This document defines the concept of an "origin", which represents a web principal. Typically, user agents isolate content retrieved from different origins to prevent a malicious web site operator from interfering with the operation of benign web sites. In particular, this document defines how to compute an origin from a URI, how to serialize an origin to a string, and an HTTP header, named "Origin", for indicating which origin caused the user agent to issue a particular HTTP request.
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2.1. Conformance Criteria
2.2. Syntax Notation
4. Comparing Origins
5. Serializing Origins
5.1. Unicode Serialization of an Origin
5.2. ASCII Serialization of an Origin
6. The HTTP Origin header
6.3. User Agent Requirements
7. Privacy Considerations
8. Security Considerations
9. IANA Considerations
10. Implementation Considerations
10.1. IDNA dependency and migration
11. Normative References
Appendix A. Acknowledgements
§ Author's Address
User agents interact with content created by a large number of authors. Although many of those authors are well-meaning, some authors might be malicious. To the extent that user agents undertake actions based on content they process, user agent implementors might wish to restrict the ability of malicious authors to disrupt the confidentiality or integrity of other content or servers.
As an example, consider an HTTP user agent that renders HTML content retrieved from various servers. If the user agent executes scripts contained in those documents, the user agent implementor might wish to prevent scripts retrieved from a malicious server from reading documents stored on an honest server, which might, for example, be behind a firewall.
Traditionally, user agents have divided content according to its "origin". More specifically, user agents allow content retrieved from one origin to interact freely with other content retrieved from that origin, but user agents restrict how that content can interact with content from another origin.
This document does not describe the restrictions user agents ought to impose on cross-origin interaction. Instead, this document defines the origin concept itself in such a way that other specifications, such for HTTP [cite] or for HTML [cite], can refer to this document for a precise, common definition of the web origin concept.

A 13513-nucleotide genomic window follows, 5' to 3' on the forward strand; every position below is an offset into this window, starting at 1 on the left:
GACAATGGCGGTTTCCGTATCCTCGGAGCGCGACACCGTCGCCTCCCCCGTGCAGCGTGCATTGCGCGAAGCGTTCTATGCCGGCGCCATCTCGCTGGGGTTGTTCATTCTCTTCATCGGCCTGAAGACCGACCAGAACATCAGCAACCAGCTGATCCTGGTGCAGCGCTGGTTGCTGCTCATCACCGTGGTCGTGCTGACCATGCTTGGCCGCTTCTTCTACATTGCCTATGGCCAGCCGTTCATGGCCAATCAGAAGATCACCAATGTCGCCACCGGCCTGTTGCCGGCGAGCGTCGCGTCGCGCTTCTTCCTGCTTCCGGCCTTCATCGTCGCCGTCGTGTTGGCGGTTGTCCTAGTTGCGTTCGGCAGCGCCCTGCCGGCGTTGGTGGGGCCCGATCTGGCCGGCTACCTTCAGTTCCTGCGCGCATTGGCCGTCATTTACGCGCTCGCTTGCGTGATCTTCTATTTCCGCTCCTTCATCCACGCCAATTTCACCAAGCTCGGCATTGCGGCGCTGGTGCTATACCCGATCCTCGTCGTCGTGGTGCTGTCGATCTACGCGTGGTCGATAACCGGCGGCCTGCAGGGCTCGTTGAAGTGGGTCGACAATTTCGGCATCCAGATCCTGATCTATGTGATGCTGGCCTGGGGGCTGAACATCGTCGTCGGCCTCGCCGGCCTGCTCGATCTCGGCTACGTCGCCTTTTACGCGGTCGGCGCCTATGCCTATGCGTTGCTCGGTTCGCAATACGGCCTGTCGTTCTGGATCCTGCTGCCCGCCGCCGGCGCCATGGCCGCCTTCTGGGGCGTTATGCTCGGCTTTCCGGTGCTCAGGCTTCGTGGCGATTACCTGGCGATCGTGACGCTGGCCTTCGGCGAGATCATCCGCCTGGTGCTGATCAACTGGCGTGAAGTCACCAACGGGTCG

Specifically, a user agent can compute the origin of a piece of content based on the URI from which the user agent retrieved the content. Given two origins computed in this way, the user agent can compare the origins to determine if they are "the same", which is useful for performing some security checks. Finally, given an origin, the user agent can serialize that origin into either an ASCII or a Unicode representation.
This document also defines one use of the ASCII serialization: the HTTP Origin header. An Origin header attached to an HTTP request contains the ASCII serializations of the origins that caused the user agent to issue the HTTP request. The Origin header has a number of uses, including for cross-origin resource sharing [cite].
The keywords "MUST", "MUST NOT", "REQUIRED", "SHOULD", "SHOULD NOT", "RECOMMENDED", "MAY", and "OPTIONAL" in this document are to be interpreted as described in [RFC2119] (Bradner, S., “Key words for use in RFCs to Indicate Requirement Levels,” March 1997.).
Requirements phrased in the imperative as part of algorithms (such as "strip any leading space characters" or "return false and abort these steps") are to be interpreted with the meaning of the key word ("MUST", "SHOULD", "MAY", etc) used in introducing the algorithm.
Conformance requirements phrased as algorithms or specific steps can be implemented in any manner, so long as the end result is equivalent. In particular, the algorithms defined in this specification are intended to be easy to understand and are not intended to be performant.
This specification uses the Augmented Backus-Naur Form (ABNF) notation of [RFC5234] (Crocker, D., Ed. and P. Overell, “Augmented BNF for Syntax Specifications: ABNF,” January 2008.).
The following core rules are included by reference, as defined in [RFC5234] (Crocker, D., Ed. and P. Overell, “Augmented BNF for Syntax Specifications: ABNF,” January 2008.), Appendix B.1: ALPHA (letters), CR (carriage return), CRLF (CR LF), CTL (controls), DIGIT (decimal 0-9), DQUOTE (double quote), HEXDIG (hexadecimal 0-9/A-F/a-f), LF (line feed), OCTET (any 8-bit sequence of data), SP (space), HTAB (horizontal tab), CHAR (any US-ASCII character), VCHAR (any visible US-ASCII character), and WSP (whitespace).
The OWS (optional whitespace) rule is used where zero or more linear whitespace characters MAY appear:
OWS = *( [ obs-fold ] WSP ) ; "optional" whitespace obs-fold = CRLF
OWS SHOULD either not be produced or be produced as a single SP character.
The terms user agent, client, server, proxy, and origin server have the same meaning as in the HTTP/1.1 specification ([RFC2616] (Fielding, R., Gettys, J., Mogul, J., Frystyk, H., Masinter, L., Leach, P., and T. Berners-Lee, “Hypertext Transfer Protocol -- HTTP/1.1,” June 1999.), Section 1.3).
A globally unique identifier is a value which is different from all other previously existing values. For example, a sufficiently long random string is likely to be a globally unique identifier.
A idna-canonicalization host name is the string generated by the following algorithm:
An origin represents a web principal. Typically, user agents determine the origin of a piece of content from the URI from which they retrieved the content. In this section, we define how to compute an origin from a URI.
The origin of a URI is the value computed by the following algorithm: